What Happens To Your Muscles When You Stop Having Sex

Whether you're embracing celibacy, have a medical condition that makes sex painful, or you're not in a relationship and therefore abstaining till you find the right one, there are a few different reasons why people stop having sex. 

But just like how having sex can do a lot for your body — like improve your immune function, lower your blood pressure, help you sleep better, and release stress — not having sex also has repercussions. When you stop having sex, you may notice that you're less frisky, you're not sleeping as well, you're anxious, or you're not getting that added exercise from intimate time with your partner. In a committed relationship, a cessation of sexual activity can create distance between you and your partner that could be challenging to bridge. 

As it turns out, your muscles can also thank you for regular bedroom activity. Whether you're trying to ease sore muscles after a workout or dealing with arthritis pain, sex can be a natural pain-reliever. Hence, an inactive bedroom might mean more aches and pains. 

How does sex help with muscle pain?

We already know what happens during sex when it comes to feel-good hormones. In addition to serotonin and dopamine, your body releases endorphins, when you have an orgasm. In fact, endorphins are also present before an orgasm when you're sexually aroused. Endorphins are your body's inherent analgesic chemicals. They work by blocking the nerve cells that receive pain signals from your body. 

According to sex therapist Marty Klein, sex can be great for your muscles if you have osteoarthritis (per AARP). Osteoarthritis is a degenerative joint disease, and loss of flexibility, joint pain, and soft tissue inflammation are some of the symptoms. "Sex involves gentle, range-of-motion exercise, which minimizes pain and inflammation. It also releases endorphins, the body's natural pain relievers," shared Klein. "Sex strengthens the muscles around the joints, which helps support them[... and is] mood-elevating, which likewise helps alleviate pain."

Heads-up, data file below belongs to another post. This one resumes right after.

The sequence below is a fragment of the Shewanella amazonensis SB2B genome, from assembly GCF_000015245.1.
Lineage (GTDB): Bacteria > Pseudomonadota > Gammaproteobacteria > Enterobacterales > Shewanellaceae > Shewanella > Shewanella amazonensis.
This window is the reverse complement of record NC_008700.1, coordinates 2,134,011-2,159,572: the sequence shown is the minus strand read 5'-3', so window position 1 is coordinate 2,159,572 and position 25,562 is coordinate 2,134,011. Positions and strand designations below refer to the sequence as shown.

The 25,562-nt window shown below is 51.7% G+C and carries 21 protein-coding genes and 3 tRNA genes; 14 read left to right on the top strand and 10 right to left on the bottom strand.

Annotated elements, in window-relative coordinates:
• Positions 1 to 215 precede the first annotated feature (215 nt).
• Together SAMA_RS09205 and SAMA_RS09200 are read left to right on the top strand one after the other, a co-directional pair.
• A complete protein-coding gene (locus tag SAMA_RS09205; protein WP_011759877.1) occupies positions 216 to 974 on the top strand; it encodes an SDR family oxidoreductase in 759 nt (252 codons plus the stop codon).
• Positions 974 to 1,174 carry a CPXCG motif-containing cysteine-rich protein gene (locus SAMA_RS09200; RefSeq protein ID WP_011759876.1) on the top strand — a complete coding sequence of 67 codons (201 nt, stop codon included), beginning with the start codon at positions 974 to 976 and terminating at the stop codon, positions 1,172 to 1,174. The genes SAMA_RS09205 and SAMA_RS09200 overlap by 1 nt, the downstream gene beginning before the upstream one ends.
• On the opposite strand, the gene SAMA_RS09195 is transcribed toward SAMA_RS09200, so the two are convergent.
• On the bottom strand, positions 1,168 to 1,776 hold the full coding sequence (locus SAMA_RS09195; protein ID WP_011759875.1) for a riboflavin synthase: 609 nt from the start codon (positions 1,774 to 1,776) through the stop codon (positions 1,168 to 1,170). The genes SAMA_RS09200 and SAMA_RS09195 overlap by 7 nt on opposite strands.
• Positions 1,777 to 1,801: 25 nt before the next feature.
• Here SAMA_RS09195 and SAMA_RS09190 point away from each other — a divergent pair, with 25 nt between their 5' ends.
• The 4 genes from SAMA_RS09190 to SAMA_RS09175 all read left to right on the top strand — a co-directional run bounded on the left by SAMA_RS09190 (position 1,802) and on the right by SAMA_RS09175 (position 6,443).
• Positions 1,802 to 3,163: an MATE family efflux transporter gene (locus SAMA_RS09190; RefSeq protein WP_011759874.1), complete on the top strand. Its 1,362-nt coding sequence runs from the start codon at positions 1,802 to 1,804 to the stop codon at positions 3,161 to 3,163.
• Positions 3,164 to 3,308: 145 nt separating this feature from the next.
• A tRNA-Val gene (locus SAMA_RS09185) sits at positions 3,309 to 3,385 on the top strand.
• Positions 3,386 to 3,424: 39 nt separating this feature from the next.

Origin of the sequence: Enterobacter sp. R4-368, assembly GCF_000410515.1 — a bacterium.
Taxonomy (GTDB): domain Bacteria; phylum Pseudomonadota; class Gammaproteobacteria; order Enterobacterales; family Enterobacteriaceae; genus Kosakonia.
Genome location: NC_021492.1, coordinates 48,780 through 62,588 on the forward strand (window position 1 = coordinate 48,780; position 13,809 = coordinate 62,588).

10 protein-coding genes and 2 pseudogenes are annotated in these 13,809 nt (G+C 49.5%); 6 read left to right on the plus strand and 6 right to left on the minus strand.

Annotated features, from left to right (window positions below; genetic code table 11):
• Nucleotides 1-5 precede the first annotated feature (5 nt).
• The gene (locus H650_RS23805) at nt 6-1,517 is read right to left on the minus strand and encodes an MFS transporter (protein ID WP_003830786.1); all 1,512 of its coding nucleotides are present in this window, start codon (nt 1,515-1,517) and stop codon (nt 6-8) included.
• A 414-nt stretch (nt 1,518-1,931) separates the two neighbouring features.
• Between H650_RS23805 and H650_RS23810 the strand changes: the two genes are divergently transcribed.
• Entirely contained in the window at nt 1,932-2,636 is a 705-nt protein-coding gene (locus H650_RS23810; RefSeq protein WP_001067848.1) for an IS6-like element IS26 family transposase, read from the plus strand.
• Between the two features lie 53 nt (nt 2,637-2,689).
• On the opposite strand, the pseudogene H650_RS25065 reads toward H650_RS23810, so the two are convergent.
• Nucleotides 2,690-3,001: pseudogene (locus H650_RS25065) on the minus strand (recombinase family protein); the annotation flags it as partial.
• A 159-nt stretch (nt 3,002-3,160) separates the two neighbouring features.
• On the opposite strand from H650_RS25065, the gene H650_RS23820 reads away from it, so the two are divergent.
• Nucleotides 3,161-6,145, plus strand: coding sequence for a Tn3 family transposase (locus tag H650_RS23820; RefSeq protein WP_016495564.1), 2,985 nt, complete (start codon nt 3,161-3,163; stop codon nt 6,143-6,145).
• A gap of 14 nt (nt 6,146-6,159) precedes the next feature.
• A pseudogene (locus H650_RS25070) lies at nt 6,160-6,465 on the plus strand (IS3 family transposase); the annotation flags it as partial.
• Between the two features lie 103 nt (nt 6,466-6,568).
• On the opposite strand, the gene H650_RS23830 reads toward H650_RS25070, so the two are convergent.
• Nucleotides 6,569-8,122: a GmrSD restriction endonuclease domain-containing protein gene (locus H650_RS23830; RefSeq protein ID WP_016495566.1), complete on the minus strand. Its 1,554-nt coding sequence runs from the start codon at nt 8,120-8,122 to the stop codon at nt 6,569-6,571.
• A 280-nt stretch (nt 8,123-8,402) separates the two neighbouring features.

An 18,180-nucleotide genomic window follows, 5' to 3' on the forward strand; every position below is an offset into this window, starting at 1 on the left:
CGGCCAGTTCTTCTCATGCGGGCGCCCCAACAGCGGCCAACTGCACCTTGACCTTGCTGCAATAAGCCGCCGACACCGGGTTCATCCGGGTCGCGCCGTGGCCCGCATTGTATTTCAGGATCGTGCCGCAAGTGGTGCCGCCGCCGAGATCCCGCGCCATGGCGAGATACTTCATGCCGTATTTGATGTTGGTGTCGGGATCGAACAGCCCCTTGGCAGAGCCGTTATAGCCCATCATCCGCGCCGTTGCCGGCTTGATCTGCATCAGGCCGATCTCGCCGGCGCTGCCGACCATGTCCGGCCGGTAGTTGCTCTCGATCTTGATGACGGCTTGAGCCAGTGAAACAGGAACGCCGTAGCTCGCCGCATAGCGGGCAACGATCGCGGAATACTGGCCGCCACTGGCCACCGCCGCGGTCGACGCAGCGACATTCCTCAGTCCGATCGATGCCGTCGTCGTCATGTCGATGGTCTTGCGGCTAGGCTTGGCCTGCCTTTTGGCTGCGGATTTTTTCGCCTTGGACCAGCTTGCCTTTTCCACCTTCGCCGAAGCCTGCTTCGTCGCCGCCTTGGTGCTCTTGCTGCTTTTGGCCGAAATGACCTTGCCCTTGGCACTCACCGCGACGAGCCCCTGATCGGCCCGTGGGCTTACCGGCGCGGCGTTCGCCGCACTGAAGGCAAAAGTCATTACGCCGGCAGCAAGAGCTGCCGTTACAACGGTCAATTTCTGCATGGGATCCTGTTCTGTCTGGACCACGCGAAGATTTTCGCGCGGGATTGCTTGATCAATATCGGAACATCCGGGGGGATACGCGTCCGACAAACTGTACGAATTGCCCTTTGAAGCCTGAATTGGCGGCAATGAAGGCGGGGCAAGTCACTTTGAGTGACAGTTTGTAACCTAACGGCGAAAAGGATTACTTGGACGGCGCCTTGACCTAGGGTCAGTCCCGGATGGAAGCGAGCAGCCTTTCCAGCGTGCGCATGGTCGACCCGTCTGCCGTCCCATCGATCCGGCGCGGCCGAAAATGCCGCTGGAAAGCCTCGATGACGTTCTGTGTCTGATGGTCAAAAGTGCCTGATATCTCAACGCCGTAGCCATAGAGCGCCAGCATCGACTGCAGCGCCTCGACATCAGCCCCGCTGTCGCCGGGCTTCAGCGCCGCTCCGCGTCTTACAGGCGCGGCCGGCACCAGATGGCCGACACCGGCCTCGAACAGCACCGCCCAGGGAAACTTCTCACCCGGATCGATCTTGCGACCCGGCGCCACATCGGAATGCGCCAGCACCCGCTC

That being said, if muscle pain is already a factor and you're experiencing discomfort in your back, neck, or shoulders, you may want to pay attention to your sex positions before getting intimate with your partner. Back pain might require having a neutral back position like missionary, shoulder pain might mean having sex in a way where you're not putting stress on your hands, and neck pain may necessitate spooning or another comfortable position for your neck.

Your pelvic floor muscles may weaken without sex

Pelvic floor muscles make up the muscles located between your tailbone and your pubic bone. Sex is thought to strengthen the pelvic floor, whether you're simply aroused or orgasming.

A 2021 study in Investigative and Clinical Urology examined 140 healthy women. It found that sexually active women were linked with higher pelvic floor muscle strength than ones who weren't. Stronger pelvic floor muscles mean better bladder function and reduced chances of leakage or incontinence. In fact, per female pelvic medicine specialist Dr. William Rush (via Premier Health), having sex regularly can help alleviate some of the symptoms associated with pelvic floor disorders. However, sex alone isn't sufficient. Health conditions that affect the proper functioning of your pelvic organs can cause prolapse and sagging of the organs. You could require a combination of pelvic floor exercises, medication, lifestyle changes, and sometimes even surgery to treat different conditions. 

Along with Kegel exercises, sexually induced orgasm was seen as a valuable therapeutic tool when it came to increasing postpartum pelvic floor muscle strength and sexual function in first-time mothers, per a 2022 study in the Journal of Sexual Medicine. But not all experts think that sex increases pelvic floor strength. Per physical therapist Dr. Ashley Rawlins (via Origin), what happens during an orgasm (the contractions in your pelvic floor muscles) is reflexive, and doesn't measure up to performing targeted exercises to strengthen the area.